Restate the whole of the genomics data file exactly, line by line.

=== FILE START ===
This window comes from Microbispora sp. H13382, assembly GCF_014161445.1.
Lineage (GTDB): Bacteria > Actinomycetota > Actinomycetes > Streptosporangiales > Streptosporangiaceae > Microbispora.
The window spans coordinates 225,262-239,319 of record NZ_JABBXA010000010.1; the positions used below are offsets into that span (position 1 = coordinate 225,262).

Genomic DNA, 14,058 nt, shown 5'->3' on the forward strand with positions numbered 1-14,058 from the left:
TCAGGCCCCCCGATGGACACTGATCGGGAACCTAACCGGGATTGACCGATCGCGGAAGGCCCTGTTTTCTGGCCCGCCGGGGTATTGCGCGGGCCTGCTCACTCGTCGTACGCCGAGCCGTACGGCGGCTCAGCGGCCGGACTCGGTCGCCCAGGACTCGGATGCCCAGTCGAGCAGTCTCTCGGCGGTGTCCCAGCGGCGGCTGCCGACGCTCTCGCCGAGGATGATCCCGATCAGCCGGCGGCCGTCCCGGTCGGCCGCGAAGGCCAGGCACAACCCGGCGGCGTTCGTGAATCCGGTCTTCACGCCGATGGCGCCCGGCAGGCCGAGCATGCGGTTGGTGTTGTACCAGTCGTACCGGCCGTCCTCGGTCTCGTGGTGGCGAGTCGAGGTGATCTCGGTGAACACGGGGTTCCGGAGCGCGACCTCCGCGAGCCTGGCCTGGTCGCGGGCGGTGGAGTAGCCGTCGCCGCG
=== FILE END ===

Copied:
This window comes from Microbispora sp. H13382, assembly GCF_014161445.1.
Lineage (GTDB): Bacteria > Actinomycetota > Actinomycetes > Streptosporangiales > Streptosporangiaceae > Microbispora.
The window spans coordinates 225,262-239,319 of record NZ_JABBXA010000010.1; the positions used below are offsets into that span (position 1 = coordinate 225,262).

Genomic DNA, 14,058 nt, shown 5'->3' on the forward strand with positions numbered 1-14,058 from the left:
TCAGGCCCCCCGATGGACACTGATCGGGAACCTAACCGGGATTGACCGATCGCGGAAGGCCCTGTTTTCTGGCCCGCCGGGGTATTGCGCGGGCCTGCTCACTCGTCGTACGCCGAGCCGTACGGCGGCTCAGCGGCCGGACTCGGTCGCCCAGGACTCGGATGCCCAGTCGAGCAGTCTCTCGGCGGTGTCCCAGCGGCGGCTGCCGACGCTCTCGCCGAGGATGATCCCGATCAGCCGGCGGCCGTCCCGGTCGGCCGCGAAGGCCAGGCACAACCCGGCGGCGTTCGTGAATCCGGTCTTCACGCCGATGGCGCCCGGCAGGCCGAGCATGCGGTTGGTGTTGTACCAGTCGTACCGGCCGTCCTCGGTCTCGTGGTGGCGAGTCGAGGTGATCTCGGTGAACACGGGGTTCCGGAGCGCGACCTCCGCGAGCCTGGCCTGGTCGCGGGCGGTGGAGTAGCCGTCGCCGCG